Cushman acknowledges that his group has struggled financially and that he has had some run-ins with PFW. Last year, when he organized a rally in Colorado against Interior Secretary Bruce Babbitt, he says, PFW leaders called him on the phone and chastised him for failing to contact them first. "I told them, 'I didn't know you owned Colorado,' " Cushman recalls.

But Cushman claims his dispute with People For the West is more than a turf war. The model of having bigger, industry-funded organizations, such as People For the West, speaking for hundreds of smaller groups is fundamentally flawed, he says.

"We should learn from what has happened to the green groups," says Cushman. "They began to have real success when large numbers of new groups popped up in the 1970s. They grew a whole new generation of leaders from the grass roots. It wasn't just (the Sierra Club's) David Brower calling the shots anymore."

PFW public affairs director Cathy Jewell says her group forges "working relationships" with local grassroots organizations. The local groups are free to take any position on an issue they want under their own name, she says. "But if they use our name, their statements must agree with our positions." PFW also provides the groups with services, such as help with tax returns and a fax network for distributing alerts.

"It's not anything like a hostile takeover," Jewell says. "The groups want our help."

In his memo, Harris, who used to work in the oil industry, called Cushman's model of activism outdated. "We have passed the point where we have to function as a band of independent guerrilla fighters hiding behind rocks and sniping at targets of opportunity. That's excellent strategy when you're weak and facing a formidable force, but we don't believe that's the situation anymore."

Peeing on boots


The philosophical split between Cushman and People For the West was beginning to widen long before the November fax war.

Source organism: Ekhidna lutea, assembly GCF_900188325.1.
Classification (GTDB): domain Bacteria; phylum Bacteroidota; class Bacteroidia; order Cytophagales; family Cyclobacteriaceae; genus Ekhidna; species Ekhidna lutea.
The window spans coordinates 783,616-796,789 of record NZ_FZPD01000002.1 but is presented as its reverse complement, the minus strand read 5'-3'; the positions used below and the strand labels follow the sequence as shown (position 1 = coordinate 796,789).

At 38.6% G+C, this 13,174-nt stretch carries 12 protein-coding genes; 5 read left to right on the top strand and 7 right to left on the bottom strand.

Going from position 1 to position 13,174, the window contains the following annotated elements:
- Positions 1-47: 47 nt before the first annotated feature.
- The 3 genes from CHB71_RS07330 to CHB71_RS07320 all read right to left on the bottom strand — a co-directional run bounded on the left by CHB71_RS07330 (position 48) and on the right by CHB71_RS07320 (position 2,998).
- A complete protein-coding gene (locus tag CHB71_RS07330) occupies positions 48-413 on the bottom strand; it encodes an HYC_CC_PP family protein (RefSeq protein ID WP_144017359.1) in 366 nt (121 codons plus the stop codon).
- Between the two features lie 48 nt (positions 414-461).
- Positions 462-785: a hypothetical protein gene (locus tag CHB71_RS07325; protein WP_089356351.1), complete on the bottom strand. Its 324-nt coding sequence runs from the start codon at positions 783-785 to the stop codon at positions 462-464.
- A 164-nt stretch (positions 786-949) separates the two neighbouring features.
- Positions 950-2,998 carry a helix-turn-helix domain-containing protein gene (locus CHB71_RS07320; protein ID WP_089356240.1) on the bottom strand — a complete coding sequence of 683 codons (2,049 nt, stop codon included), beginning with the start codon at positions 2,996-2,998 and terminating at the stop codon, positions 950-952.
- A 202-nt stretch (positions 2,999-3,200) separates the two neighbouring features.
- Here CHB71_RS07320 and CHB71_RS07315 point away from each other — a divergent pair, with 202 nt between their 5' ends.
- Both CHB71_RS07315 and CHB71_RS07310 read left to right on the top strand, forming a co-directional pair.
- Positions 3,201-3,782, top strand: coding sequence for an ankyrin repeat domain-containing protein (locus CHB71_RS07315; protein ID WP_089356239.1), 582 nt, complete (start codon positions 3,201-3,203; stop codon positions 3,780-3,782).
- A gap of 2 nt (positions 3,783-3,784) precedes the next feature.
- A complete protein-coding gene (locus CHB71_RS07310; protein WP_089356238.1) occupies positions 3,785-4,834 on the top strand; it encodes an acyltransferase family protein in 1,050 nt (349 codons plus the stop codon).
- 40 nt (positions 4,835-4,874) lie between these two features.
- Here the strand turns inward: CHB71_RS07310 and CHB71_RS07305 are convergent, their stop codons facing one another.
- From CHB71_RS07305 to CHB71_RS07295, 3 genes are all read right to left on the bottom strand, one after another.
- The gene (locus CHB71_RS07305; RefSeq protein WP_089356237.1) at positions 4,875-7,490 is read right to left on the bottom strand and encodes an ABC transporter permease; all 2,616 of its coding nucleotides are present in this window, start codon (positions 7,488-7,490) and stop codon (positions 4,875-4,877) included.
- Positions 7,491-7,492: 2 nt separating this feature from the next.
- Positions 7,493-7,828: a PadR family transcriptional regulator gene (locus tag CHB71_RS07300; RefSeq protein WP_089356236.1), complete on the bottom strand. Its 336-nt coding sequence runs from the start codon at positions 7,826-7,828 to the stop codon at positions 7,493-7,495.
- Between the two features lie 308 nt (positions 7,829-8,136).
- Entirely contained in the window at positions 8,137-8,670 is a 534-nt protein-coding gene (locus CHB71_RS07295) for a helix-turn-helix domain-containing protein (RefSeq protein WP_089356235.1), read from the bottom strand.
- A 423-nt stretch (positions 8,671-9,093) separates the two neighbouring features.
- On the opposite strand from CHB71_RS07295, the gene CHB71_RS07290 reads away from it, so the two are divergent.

In the winter of 1996, with less than a year left to enact their national agenda - including private property "takings" bills, a rewrite of the Endangered Species Act, grazing reform and a bevy of public-land transfer bills - the leaders of the wise-use movement held several strategy meetings in Washington, D.C.

One participant, Kathleen Marquardt, the director of a Montana group, Putting Liberty First, recalls "one large faction" deciding to focus efforts on Capitol Hill rather than whipping up support in the field.

That was a tactical blunder, Marquardt believes. "I don't like to march and wear T-shirts. It's much more fun to go to Capitol Hill and meet with members of Congress and committee staffers," she says. "But our people don't have the money to sit at the table with those folks. We only have people power.

"Our leaders were sitting at the table being marginalized while we were losing in the bigger picture of politics."

Cathy Jewell says she considers the 104th Congress a success. "We were very effective in Congress," says Jewell, ticking off a list of bills that passed at least one house. "Our hurdle is the White House."

Some environmentalists see the apparent rift in the wise-use movement as a sign that it is losing influence. "It seems they're starting to pee on each other's boots now," says Rob Smith, who heads the Sierra Club's southwest field office in Phoenix, Ariz. "They're pushing an agenda that is out of date and unpopular."

But Daniel Barry, director of the Clearinghouse for Environmental Advocacy and Research, says talk of the movement's demise is premature.

"The rifts have been under the surface all along," says Barry, who has monitored the wise-use movement for the past three years with funding from foundations. "They're not throwing in the towel, they're just going through growing pains."

While Barry sees the need for the wise-use movement to broaden its appeal and develop a message more palatable to the general public, he says Cushman has a legitimate fear about corporate control. "He knows that people like me are out there ready to draw the connection between groups like People For the West and industry," says Barry.

As for Kathleen Marquardt, she says her group, Putting Liberty First, will never become a member of People For the West. "I'm not going to condemn people for joining People For the West, but when groups become too big they get top-heavy and ineffective. I always swore that if there comes a time when our group gets too big, we'll just shut down and start all over again."

David Brower couldn't have said it better himself.

Paul Larmer is associate editor of High Country News.